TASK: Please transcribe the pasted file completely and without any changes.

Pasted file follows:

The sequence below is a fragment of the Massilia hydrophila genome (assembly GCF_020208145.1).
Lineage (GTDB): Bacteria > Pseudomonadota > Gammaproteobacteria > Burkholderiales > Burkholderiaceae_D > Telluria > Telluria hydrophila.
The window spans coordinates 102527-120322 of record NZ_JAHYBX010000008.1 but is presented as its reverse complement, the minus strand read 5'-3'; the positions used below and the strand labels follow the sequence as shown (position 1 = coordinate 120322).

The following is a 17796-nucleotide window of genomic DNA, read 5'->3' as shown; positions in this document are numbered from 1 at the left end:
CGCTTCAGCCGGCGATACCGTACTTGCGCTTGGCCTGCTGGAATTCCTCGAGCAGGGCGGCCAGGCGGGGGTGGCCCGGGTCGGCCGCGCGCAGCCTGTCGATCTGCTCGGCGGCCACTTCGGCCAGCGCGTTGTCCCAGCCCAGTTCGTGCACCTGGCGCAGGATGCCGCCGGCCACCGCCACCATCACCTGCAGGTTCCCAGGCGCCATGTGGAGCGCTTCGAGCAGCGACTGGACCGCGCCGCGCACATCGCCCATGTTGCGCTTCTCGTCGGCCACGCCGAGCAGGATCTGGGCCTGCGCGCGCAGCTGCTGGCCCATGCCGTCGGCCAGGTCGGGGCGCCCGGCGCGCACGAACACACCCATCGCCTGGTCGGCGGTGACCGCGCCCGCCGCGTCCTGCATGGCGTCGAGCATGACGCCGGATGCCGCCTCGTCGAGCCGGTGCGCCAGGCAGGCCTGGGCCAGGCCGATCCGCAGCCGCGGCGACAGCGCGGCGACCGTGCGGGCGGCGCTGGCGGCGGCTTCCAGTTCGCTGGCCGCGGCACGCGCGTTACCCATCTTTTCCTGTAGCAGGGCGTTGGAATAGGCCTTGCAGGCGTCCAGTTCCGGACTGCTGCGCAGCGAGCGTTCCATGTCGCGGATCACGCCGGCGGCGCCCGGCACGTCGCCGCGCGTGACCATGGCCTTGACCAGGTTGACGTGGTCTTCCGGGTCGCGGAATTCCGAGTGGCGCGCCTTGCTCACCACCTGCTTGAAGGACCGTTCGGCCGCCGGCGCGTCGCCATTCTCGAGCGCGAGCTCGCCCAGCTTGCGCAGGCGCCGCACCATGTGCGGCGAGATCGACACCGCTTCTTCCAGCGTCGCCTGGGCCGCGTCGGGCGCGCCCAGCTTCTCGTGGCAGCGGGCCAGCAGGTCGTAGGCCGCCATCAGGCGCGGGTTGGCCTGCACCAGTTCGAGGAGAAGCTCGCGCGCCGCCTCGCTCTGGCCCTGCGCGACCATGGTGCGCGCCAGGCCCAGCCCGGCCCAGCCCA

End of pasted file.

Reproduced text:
The sequence below is a fragment of the Massilia hydrophila genome (assembly GCF_020208145.1).
Lineage (GTDB): Bacteria > Pseudomonadota > Gammaproteobacteria > Burkholderiales > Burkholderiaceae_D > Telluria > Telluria hydrophila.
The window spans coordinates 102527-120322 of record NZ_JAHYBX010000008.1 but is presented as its reverse complement, the minus strand read 5'-3'; the positions used below and the strand labels follow the sequence as shown (position 1 = coordinate 120322).

The following is a 17796-nucleotide window of genomic DNA, read 5'->3' as shown; positions in this document are numbered from 1 at the left end:
CGCTTCAGCCGGCGATACCGTACTTGCGCTTGGCCTGCTGGAATTCCTCGAGCAGGGCGGCCAGGCGGGGGTGGCCCGGGTCGGCCGCGCGCAGCCTGTCGATCTGCTCGGCGGCCACTTCGGCCAGCGCGTTGTCCCAGCCCAGTTCGTGCACCTGGCGCAGGATGCCGCCGGCCACCGCCACCATCACCTGCAGGTTCCCAGGCGCCATGTGGAGCGCTTCGAGCAGCGACTGGACCGCGCCGCGCACATCGCCCATGTTGCGCTTCTCGTCGGCCACGCCGAGCAGGATCTGGGCCTGCGCGCGCAGCTGCTGGCCCATGCCGTCGGCCAGGTCGGGGCGCCCGGCGCGCACGAACACACCCATCGCCTGGTCGGCGGTGACCGCGCCCGCCGCGTCCTGCATGGCGTCGAGCATGACGCCGGATGCCGCCTCGTCGAGCCGGTGCGCCAGGCAGGCCTGGGCCAGGCCGATCCGCAGCCGCGGCGACAGCGCGGCGACCGTGCGGGCGGCGCTGGCGGCGGCTTCCAGTTCGCTGGCCGCGGCACGCGCGTTACCCATCTTTTCCTGTAGCAGGGCGTTGGAATAGGCCTTGCAGGCGTCCAGTTCCGGACTGCTGCGCAGCGAGCGTTCCATGTCGCGGATCACGCCGGCGGCGCCCGGCACGTCGCCGCGCGTGACCATGGCCTTGACCAGGTTGACGTGGTCTTCCGGGTCGCGGAATTCCGAGTGGCGCGCCTTGCTCACCACCTGCTTGAAGGACCGTTCGGCCGCCGGCGCGTCGCCATTCTCGAGCGCGAGCTCGCCCAGCTTGCGCAGGCGCCGCACCATGTGCGGCGAGATCGACACCGCTTCTTCCAGCGTCGCCTGGGCCGCGTCGGGCGCGCCCAGCTTCTCGTGGCAGCGGGCCAGCAGGTCGTAGGCCGCCATCAGGCGCGGGTTGGCCTGCACCAGTTCGAGGAGAAGCTCGCGCGCCGCCTCGCTCTGGCCCTGCGCGACCATGGTGCGCGCCAGGCCCAGCCCGGCCCAGCCCA